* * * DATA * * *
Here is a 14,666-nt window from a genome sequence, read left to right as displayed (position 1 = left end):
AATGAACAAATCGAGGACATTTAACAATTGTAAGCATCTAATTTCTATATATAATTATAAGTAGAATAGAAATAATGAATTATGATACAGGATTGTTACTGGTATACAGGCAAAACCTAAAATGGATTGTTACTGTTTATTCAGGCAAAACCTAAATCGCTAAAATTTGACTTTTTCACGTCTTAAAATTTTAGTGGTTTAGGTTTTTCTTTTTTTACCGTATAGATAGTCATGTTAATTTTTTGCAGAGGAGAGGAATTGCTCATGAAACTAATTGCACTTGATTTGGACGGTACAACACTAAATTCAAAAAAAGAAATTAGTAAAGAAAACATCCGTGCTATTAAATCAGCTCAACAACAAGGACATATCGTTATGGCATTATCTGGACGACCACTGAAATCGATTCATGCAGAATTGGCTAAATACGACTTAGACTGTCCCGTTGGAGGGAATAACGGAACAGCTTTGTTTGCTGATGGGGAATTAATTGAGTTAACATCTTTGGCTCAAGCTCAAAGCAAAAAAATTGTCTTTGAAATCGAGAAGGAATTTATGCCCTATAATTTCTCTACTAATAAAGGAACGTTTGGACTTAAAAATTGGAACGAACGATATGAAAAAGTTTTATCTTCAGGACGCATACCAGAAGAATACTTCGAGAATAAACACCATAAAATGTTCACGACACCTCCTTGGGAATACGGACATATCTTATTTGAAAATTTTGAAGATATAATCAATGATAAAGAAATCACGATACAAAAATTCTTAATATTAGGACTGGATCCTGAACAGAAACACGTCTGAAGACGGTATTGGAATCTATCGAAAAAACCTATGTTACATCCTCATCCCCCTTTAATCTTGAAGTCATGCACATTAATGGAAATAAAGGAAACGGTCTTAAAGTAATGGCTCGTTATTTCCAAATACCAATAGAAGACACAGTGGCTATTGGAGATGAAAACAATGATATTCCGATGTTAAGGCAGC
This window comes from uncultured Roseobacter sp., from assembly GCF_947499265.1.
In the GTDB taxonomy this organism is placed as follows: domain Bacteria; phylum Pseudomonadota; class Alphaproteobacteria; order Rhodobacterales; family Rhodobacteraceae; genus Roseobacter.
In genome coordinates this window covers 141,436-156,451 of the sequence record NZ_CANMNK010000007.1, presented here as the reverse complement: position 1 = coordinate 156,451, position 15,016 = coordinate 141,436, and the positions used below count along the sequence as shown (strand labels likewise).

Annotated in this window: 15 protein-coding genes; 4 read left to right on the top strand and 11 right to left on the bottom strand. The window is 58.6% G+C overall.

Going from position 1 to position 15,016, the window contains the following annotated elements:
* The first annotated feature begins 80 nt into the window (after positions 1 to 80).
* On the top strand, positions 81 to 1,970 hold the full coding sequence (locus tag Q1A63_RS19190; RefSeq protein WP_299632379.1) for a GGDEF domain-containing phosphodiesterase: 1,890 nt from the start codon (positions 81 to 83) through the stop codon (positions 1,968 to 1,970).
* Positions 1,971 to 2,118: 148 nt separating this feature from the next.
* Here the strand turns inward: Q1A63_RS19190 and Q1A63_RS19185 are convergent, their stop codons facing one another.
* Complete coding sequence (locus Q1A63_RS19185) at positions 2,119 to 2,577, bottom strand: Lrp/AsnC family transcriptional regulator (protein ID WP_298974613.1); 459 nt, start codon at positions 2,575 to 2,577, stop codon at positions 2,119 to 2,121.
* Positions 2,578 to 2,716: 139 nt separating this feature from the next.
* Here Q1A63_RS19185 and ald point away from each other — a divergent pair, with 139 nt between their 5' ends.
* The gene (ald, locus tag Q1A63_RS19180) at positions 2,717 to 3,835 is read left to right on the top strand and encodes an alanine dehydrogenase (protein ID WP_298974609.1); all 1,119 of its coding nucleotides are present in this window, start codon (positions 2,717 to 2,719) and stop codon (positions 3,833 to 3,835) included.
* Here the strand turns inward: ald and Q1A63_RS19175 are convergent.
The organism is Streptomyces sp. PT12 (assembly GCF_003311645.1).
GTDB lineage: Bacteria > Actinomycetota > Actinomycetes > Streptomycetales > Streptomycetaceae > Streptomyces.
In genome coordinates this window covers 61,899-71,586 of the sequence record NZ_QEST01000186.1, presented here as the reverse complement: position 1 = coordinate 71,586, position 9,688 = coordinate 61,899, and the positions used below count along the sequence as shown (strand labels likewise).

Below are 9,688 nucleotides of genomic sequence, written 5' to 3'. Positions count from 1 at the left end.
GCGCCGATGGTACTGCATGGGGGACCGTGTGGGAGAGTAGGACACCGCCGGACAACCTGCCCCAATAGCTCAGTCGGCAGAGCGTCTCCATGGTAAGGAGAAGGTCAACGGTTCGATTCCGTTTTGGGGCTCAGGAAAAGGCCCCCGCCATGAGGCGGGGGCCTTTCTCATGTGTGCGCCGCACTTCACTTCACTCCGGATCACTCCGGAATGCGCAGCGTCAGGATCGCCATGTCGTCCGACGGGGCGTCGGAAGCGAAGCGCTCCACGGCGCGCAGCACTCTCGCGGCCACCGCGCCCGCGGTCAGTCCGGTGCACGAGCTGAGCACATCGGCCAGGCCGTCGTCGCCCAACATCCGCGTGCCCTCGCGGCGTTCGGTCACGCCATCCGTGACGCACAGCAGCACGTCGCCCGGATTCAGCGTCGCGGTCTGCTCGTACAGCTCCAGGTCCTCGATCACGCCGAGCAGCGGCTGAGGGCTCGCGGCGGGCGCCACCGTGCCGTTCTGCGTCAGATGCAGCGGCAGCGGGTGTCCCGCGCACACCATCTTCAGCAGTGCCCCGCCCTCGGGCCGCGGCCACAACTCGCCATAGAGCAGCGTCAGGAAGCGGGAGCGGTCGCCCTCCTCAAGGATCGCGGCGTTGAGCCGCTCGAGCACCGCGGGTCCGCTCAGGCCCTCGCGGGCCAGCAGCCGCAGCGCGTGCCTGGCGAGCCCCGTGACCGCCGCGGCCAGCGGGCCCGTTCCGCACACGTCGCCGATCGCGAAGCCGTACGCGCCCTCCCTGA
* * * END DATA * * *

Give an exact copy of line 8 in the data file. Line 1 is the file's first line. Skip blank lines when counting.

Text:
* The first annotated feature begins 80 nt into the window (after positions 1 to 80).